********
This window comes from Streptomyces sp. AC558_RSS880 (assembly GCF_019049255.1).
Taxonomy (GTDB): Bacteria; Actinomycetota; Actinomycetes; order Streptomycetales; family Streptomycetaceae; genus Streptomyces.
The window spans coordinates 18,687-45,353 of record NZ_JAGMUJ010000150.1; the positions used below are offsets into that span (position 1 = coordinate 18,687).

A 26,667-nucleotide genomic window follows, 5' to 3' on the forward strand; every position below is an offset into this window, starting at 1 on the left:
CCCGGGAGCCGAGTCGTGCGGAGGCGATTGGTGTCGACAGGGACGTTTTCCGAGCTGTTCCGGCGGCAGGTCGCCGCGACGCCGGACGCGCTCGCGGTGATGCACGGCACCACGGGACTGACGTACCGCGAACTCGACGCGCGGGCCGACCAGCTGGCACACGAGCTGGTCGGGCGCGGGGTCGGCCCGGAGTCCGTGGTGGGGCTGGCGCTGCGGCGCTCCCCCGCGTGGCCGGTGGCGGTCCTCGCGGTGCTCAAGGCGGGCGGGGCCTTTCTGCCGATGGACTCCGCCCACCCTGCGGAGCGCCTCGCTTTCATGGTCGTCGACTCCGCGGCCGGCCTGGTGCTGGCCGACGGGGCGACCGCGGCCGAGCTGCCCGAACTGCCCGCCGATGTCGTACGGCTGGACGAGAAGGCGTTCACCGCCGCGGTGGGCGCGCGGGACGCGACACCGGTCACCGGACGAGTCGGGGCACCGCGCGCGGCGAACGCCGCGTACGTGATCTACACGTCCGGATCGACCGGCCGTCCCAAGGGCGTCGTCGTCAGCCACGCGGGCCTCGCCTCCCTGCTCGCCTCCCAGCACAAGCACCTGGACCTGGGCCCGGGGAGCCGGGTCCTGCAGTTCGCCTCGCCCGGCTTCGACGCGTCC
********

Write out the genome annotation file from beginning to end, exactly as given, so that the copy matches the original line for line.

This window comes from Streptomyces sp. AC558_RSS880 (assembly GCF_019049255.1).
Taxonomy (GTDB): Bacteria; Actinomycetota; Actinomycetes; order Streptomycetales; family Streptomycetaceae; genus Streptomyces.
The window spans coordinates 18,687-45,353 of record NZ_JAGMUJ010000150.1; the positions used below are offsets into that span (position 1 = coordinate 18,687).

A 26,667-nucleotide genomic window follows, 5' to 3' on the forward strand; every position below is an offset into this window, starting at 1 on the left:
CCCGGGAGCCGAGTCGTGCGGAGGCGATTGGTGTCGACAGGGACGTTTTCCGAGCTGTTCCGGCGGCAGGTCGCCGCGACGCCGGACGCGCTCGCGGTGATGCACGGCACCACGGGACTGACGTACCGCGAACTCGACGCGCGGGCCGACCAGCTGGCACACGAGCTGGTCGGGCGCGGGGTCGGCCCGGAGTCCGTGGTGGGGCTGGCGCTGCGGCGCTCCCCCGCGTGGCCGGTGGCGGTCCTCGCGGTGCTCAAGGCGGGCGGGGCCTTTCTGCCGATGGACTCCGCCCACCCTGCGGAGCGCCTCGCTTTCATGGTCGTCGACTCCGCGGCCGGCCTGGTGCTGGCCGACGGGGCGACCGCGGCCGAGCTGCCCGAACTGCCCGCCGATGTCGTACGGCTGGACGAGAAGGCGTTCACCGCCGCGGTGGGCGCGCGGGACGCGACACCGGTCACCGGACGAGTCGGGGCACCGCGCGCGGCGAACGCCGCGTACGTGATCTACACGTCCGGATCGACCGGCCGTCCCAAGGGCGTCGTCGTCAGCCACGCGGGCCTCGCCTCCCTGCTCGCCTCCCAGCACAAGCACCTGGACCTGGGCCCGGGGAGCCGGGTCCTGCAGTTCGCCTCGCCCGGCTTCGACGCGTCC